Purpose: To investigate the influence of menstrual-cycle (MC) phase on measures of recovery status, that is, resting heart rate, perceived sleep quality, and physical and mental readiness to train, among female endurance athletes. Methods: Daily data were recorded during 1 to 4 MCs (ie, duration ≥21 and ≤35 d, ovulatory, luteal phase ≥10 d) of 41 trained-to-elite-level female endurance athletes (mean [SD]: age 27 [8] y, weekly training: 9 [3] h). Resting heart rate was assessed daily using a standardized protocol, while perceived sleep quality and physical and mental readiness to train were assessed using a visual analog scale (1–10). Four MC phases (early follicular phase [EFP], late follicular phase, ovulatory phase, and midluteal phase [MLP]) were determined using the calendar-based counting method and urinary ovulation-prediction test. Data were analyzed using linear mixed-effects models. Results: Resting heart rate was significantly higher in MLP (1.7 beats·min−1, P = .006) compared with EFP without significant differences between the other MC phases. Perceived sleep quality was impaired in MLP compared with late follicular phase (−0.3, P = .035). Physical readiness to train was lower both in ovulatory phase (−0.6, P = .015) and MLP (−0.5, P = .026) compared with EFP. Mental readiness to train did not show any significant differences between MC phases (P > .05). Conclusions: Although significant, the findings had negligible to small effect sizes, indicating that MC phase is likely not the main determinant of changes in measures of recovery status but, rather, one of the many possible stressors.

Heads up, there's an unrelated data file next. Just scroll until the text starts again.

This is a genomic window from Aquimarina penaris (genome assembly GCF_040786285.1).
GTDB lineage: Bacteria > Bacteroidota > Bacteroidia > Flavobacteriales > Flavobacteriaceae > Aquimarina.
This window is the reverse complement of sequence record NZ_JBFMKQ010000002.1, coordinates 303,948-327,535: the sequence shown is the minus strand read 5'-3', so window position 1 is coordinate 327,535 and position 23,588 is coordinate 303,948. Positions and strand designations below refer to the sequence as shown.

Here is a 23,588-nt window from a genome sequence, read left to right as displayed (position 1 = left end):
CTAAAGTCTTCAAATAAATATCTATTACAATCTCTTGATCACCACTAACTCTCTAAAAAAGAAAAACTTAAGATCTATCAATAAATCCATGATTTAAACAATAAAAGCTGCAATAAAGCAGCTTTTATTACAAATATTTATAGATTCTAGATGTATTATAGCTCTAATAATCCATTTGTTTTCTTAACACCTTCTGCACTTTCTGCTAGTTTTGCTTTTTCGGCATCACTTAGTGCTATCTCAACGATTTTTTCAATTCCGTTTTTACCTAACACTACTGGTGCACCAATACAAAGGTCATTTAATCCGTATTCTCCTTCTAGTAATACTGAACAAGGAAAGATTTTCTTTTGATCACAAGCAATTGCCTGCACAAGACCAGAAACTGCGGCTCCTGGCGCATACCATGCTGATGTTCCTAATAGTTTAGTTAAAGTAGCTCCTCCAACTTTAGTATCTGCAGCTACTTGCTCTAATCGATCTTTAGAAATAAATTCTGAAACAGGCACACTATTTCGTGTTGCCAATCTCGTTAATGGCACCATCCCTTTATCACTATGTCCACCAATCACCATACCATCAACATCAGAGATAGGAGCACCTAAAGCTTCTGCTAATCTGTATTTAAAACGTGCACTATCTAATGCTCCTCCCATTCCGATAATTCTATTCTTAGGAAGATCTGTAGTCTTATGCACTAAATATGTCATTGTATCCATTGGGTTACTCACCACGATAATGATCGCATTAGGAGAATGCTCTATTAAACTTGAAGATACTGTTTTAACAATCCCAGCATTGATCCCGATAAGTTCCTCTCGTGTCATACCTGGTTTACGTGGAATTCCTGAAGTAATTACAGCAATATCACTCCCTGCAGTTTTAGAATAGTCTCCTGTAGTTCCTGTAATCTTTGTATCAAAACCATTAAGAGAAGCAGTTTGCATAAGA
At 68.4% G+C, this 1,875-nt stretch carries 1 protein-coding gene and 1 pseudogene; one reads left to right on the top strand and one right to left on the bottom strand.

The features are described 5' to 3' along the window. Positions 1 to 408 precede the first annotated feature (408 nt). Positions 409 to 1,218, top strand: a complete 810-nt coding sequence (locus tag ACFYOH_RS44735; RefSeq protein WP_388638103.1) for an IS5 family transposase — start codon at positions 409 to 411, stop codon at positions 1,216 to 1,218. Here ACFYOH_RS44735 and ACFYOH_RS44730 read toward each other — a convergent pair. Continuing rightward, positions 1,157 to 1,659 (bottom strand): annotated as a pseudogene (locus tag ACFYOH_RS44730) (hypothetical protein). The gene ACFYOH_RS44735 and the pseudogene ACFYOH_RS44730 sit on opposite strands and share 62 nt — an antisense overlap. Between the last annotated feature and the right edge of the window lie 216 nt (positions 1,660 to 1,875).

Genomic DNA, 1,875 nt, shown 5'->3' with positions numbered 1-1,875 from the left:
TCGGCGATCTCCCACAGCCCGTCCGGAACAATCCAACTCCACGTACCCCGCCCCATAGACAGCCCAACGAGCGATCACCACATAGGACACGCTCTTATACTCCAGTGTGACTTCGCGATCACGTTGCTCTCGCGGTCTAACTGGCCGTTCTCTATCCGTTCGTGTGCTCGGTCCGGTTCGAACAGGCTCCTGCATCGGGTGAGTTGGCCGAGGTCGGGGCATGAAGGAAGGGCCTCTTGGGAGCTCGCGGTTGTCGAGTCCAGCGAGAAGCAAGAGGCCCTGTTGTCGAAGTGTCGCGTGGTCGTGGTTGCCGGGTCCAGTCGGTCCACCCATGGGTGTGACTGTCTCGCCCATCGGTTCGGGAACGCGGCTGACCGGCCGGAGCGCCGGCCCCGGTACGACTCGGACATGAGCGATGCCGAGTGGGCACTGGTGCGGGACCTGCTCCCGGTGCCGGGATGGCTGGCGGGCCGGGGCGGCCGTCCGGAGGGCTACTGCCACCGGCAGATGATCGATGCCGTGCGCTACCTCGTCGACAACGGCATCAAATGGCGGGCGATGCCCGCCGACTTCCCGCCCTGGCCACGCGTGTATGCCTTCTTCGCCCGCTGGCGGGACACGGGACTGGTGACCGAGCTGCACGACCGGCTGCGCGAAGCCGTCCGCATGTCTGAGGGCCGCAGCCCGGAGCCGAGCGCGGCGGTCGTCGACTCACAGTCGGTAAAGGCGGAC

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Florane Pasquier, Robin Pla, Laurent Bosquet, Fabien Sauvet, Mathieu Nedelec, and

Purpose: Short sleep duration and poor sleep quality are common in swimmers. Sleep-hygiene strategies demonstrated beneficial effects on several sleep parameters. The present study assessed the impact of a multisession sleep-hygiene training course on sleep in elite swimmers. Methods: Twenty-eight elite swimmers (17 [2] y) participated. The sleep-hygiene strategy consisted of 3 interventions. Sleep was measured by actigraphy for 7 days before the beginning of the intervention (baseline), after the first collective intervention (postintervention), after the second collective intervention (postintervention 2), and, finally, after the individual intervention (postintervention 3). The Epworth Sleepiness Scale (ESS) was completed concurrently. Swimmers were classified into 2 groups: nonsomnolent (baseline ESS score ≤ 10, n = 13) and somnolent (baseline ESS score ≥ 11, n = 15). Results: All swimmers had a total sleep time of <8 hours per night. Sixty percent of swimmers were moderately morning type. Later bedtime, less time in bed, and total sleep time were observed in the somnolent group compared with the nonsomnolent group at baseline. An interaction between training course and group factors was observed for bedtime, with a significant advance in bedtime between baseline, postintervention 2, and postintervention 3 for the somnolent group. Conclusions: The present study confirms the importance of implementing sleep-hygiene strategies, particularly in athletes with an ESS score ≥11. A conjunction of individual and collective measures (eg, earlier bedtime, napping, and delaying morning training session) could favor the total sleep time achieved.